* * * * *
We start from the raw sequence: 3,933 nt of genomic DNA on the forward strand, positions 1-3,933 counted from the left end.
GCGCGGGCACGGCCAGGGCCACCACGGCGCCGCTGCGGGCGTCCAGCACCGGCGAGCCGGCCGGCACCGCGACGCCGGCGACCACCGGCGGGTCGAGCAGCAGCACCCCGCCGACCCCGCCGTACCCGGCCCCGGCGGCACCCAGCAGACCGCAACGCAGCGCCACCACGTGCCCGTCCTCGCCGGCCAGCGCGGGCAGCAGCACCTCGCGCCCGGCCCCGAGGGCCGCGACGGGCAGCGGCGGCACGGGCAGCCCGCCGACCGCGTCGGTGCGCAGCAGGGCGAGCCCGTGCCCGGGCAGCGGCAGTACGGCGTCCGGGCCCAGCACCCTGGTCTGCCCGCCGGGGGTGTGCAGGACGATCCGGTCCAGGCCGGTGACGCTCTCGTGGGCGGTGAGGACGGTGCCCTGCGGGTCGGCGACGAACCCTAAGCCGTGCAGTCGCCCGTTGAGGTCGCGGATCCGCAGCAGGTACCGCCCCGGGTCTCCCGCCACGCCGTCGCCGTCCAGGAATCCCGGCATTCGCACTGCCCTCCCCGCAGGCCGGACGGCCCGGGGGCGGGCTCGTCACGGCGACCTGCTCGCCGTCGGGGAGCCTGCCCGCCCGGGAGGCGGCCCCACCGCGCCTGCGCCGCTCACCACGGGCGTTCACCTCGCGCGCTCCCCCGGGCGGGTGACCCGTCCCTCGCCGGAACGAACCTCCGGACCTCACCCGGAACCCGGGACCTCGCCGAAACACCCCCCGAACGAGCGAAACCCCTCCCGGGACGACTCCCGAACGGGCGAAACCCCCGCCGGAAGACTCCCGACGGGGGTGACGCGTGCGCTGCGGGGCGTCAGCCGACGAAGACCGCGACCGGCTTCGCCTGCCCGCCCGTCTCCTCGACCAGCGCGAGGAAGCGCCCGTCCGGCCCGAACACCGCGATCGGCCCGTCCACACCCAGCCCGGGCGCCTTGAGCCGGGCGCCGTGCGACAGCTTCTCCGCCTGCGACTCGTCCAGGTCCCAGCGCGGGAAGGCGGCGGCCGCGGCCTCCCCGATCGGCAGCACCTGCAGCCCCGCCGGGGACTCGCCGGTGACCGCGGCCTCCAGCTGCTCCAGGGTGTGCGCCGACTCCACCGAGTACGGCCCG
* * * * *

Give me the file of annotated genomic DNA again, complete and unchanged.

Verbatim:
We start from the raw sequence: 3,933 nt of genomic DNA on the forward strand, positions 1-3,933 counted from the left end.
GCGCGGGCACGGCCAGGGCCACCACGGCGCCGCTGCGGGCGTCCAGCACCGGCGAGCCGGCCGGCACCGCGACGCCGGCGACCACCGGCGGGTCGAGCAGCAGCACCCCGCCGACCCCGCCGTACCCGGCCCCGGCGGCACCCAGCAGACCGCAACGCAGCGCCACCACGTGCCCGTCCTCGCCGGCCAGCGCGGGCAGCAGCACCTCGCGCCCGGCCCCGAGGGCCGCGACGGGCAGCGGCGGCACGGGCAGCCCGCCGACCGCGTCGGTGCGCAGCAGGGCGAGCCCGTGCCCGGGCAGCGGCAGTACGGCGTCCGGGCCCAGCACCCTGGTCTGCCCGCCGGGGGTGTGCAGGACGATCCGGTCCAGGCCGGTGACGCTCTCGTGGGCGGTGAGGACGGTGCCCTGCGGGTCGGCGACGAACCCTAAGCCGTGCAGTCGCCCGTTGAGGTCGCGGATCCGCAGCAGGTACCGCCCCGGGTCTCCCGCCACGCCGTCGCCGTCCAGGAATCCCGGCATTCGCACTGCCCTCCCCGCAGGCCGGACGGCCCGGGGGCGGGCTCGTCACGGCGACCTGCTCGCCGTCGGGGAGCCTGCCCGCCCGGGAGGCGGCCCCACCGCGCCTGCGCCGCTCACCACGGGCGTTCACCTCGCGCGCTCCCCCGGGCGGGTGACCCGTCCCTCGCCGGAACGAACCTCCGGACCTCACCCGGAACCCGGGACCTCGCCGAAACACCCCCCGAACGAGCGAAACCCCTCCCGGGACGACTCCCGAACGGGCGAAACCCCCGCCGGAAGACTCCCGACGGGGGTGACGCGTGCGCTGCGGGGCGTCAGCCGACGAAGACCGCGACCGGCTTCGCCTGCCCGCCCGTCTCCTCGACCAGCGCGAGGAAGCGCCCGTCCGGCCCGAACACCGCGATCGGCCCGTCCACACCCAGCCCGGGCGCCTTGAGCCGGGCGCCGTGCGACAGCTTCTCCGCCTGCGACTCGTCCAGGTCCCAGCGCGGGAAGGCGGCGGCCGCGGCCTCCCCGATCGGCAGCACCTGCAGCCCCGCCGGGGACTCGCCGGTGACCGCGGCCTCCAGCTGCTCCAGGGTGTGCGCCGACTCCACCGAGTACGGCCCG